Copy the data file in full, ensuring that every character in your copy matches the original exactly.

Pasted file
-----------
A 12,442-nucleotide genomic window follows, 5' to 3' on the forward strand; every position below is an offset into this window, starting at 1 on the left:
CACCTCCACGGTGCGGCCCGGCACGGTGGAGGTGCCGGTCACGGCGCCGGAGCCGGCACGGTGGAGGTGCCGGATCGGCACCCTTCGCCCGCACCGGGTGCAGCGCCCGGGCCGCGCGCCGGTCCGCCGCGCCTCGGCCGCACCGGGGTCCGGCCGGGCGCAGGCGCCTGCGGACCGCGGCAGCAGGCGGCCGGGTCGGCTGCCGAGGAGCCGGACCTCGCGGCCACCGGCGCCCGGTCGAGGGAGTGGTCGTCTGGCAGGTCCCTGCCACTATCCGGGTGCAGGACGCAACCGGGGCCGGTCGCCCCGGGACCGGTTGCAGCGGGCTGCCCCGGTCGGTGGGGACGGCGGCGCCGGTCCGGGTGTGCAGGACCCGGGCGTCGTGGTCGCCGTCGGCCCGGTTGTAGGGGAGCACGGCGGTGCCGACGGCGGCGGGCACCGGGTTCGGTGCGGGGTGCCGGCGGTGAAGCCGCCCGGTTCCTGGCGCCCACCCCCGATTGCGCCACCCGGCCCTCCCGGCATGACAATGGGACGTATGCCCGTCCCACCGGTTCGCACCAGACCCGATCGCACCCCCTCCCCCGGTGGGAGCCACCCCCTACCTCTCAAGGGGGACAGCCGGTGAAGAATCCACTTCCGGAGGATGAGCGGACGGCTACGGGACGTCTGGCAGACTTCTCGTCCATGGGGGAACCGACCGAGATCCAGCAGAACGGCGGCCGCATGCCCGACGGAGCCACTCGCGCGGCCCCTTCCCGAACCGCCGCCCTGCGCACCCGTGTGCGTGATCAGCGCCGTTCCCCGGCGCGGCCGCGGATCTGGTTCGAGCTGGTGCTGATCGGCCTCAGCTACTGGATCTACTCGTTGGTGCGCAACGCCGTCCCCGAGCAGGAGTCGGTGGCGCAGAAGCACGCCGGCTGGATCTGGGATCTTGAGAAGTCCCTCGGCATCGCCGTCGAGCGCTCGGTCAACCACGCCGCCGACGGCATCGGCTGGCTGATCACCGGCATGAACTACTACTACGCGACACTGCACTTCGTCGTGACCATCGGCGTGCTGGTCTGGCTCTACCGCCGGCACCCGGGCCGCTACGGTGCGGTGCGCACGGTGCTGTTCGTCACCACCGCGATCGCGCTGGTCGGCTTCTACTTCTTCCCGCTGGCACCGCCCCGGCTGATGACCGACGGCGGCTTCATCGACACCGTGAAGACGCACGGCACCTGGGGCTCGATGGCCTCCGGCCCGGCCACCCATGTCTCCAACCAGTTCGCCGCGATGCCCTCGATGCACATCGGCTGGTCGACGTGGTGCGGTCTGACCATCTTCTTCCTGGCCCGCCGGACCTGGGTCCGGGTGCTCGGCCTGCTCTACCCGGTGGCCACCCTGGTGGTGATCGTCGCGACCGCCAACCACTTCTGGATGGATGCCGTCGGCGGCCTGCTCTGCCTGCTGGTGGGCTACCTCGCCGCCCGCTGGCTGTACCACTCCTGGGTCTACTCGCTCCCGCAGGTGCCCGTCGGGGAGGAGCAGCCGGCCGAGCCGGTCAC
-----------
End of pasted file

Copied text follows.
A 12,442-nucleotide genomic window follows, 5' to 3' on the forward strand; every position below is an offset into this window, starting at 1 on the left:
CACCTCCACGGTGCGGCCCGGCACGGTGGAGGTGCCGGTCACGGCGCCGGAGCCGGCACGGTGGAGGTGCCGGATCGGCACCCTTCGCCCGCACCGGGTGCAGCGCCCGGGCCGCGCGCCGGTCCGCCGCGCCTCGGCCGCACCGGGGTCCGGCCGGGCGCAGGCGCCTGCGGACCGCGGCAGCAGGCGGCCGGGTCGGCTGCCGAGGAGCCGGACCTCGCGGCCACCGGCGCCCGGTCGAGGGAGTGGTCGTCTGGCAGGTCCCTGCCACTATCCGGGTGCAGGACGCAACCGGGGCCGGTCGCCCCGGGACCGGTTGCAGCGGGCTGCCCCGGTCGGTGGGGACGGCGGCGCCGGTCCGGGTGTGCAGGACCCGGGCGTCGTGGTCGCCGTCGGCCCGGTTGTAGGGGAGCACGGCGGTGCCGACGGCGGCGGGCACCGGGTTCGGTGCGGGGTGCCGGCGGTGAAGCCGCCCGGTTCCTGGCGCCCACCCCCGATTGCGCCACCCGGCCCTCCCGGCATGACAATGGGACGTATGCCCGTCCCACCGGTTCGCACCAGACCCGATCGCACCCCCTCCCCCGGTGGGAGCCACCCCCTACCTCTCAAGGGGGACAGCCGGTGAAGAATCCACTTCCGGAGGATGAGCGGACGGCTACGGGACGTCTGGCAGACTTCTCGTCCATGGGGGAACCGACCGAGATCCAGCAGAACGGCGGCCGCATGCCCGACGGAGCCACTCGCGCGGCCCCTTCCCGAACCGCCGCCCTGCGCACCCGTGTGCGTGATCAGCGCCGTTCCCCGGCGCGGCCGCGGATCTGGTTCGAGCTGGTGCTGATCGGCCTCAGCTACTGGATCTACTCGTTGGTGCGCAACGCCGTCCCCGAGCAGGAGTCGGTGGCGCAGAAGCACGCCGGCTGGATCTGGGATCTTGAGAAGTCCCTCGGCATCGCCGTCGAGCGCTCGGTCAACCACGCCGCCGACGGCATCGGCTGGCTGATCACCGGCATGAACTACTACTACGCGACACTGCACTTCGTCGTGACCATCGGCGTGCTGGTCTGGCTCTACCGCCGGCACCCGGGCCGCTACGGTGCGGTGCGCACGGTGCTGTTCGTCACCACCGCGATCGCGCTGGTCGGCTTCTACTTCTTCCCGCTGGCACCGCCCCGGCTGATGACCGACGGCGGCTTCATCGACACCGTGAAGACGCACGGCACCTGGGGCTCGATGGCCTCCGGCCCGGCCACCCATGTCTCCAACCAGTTCGCCGCGATGCCCTCGATGCACATCGGCTGGTCGACGTGGTGCGGTCTGACCATCTTCTTCCTGGCCCGCCGGACCTGGGTCCGGGTGCTCGGCCTGCTCTACCCGGTGGCCACCCTGGTGGTGATCGTCGCGACCGCCAACCACTTCTGGATGGATGCCGTCGGCGGCCTGCTCTGCCTGCTGGTGGGCTACCTCGCCGCCCGCTGGCTGTACCACTCCTGGGTCTACTCGCTCCCGCAGGTGCCCGTCGGGGAGGAGCAGCCGGCCGAGCCGGTCAC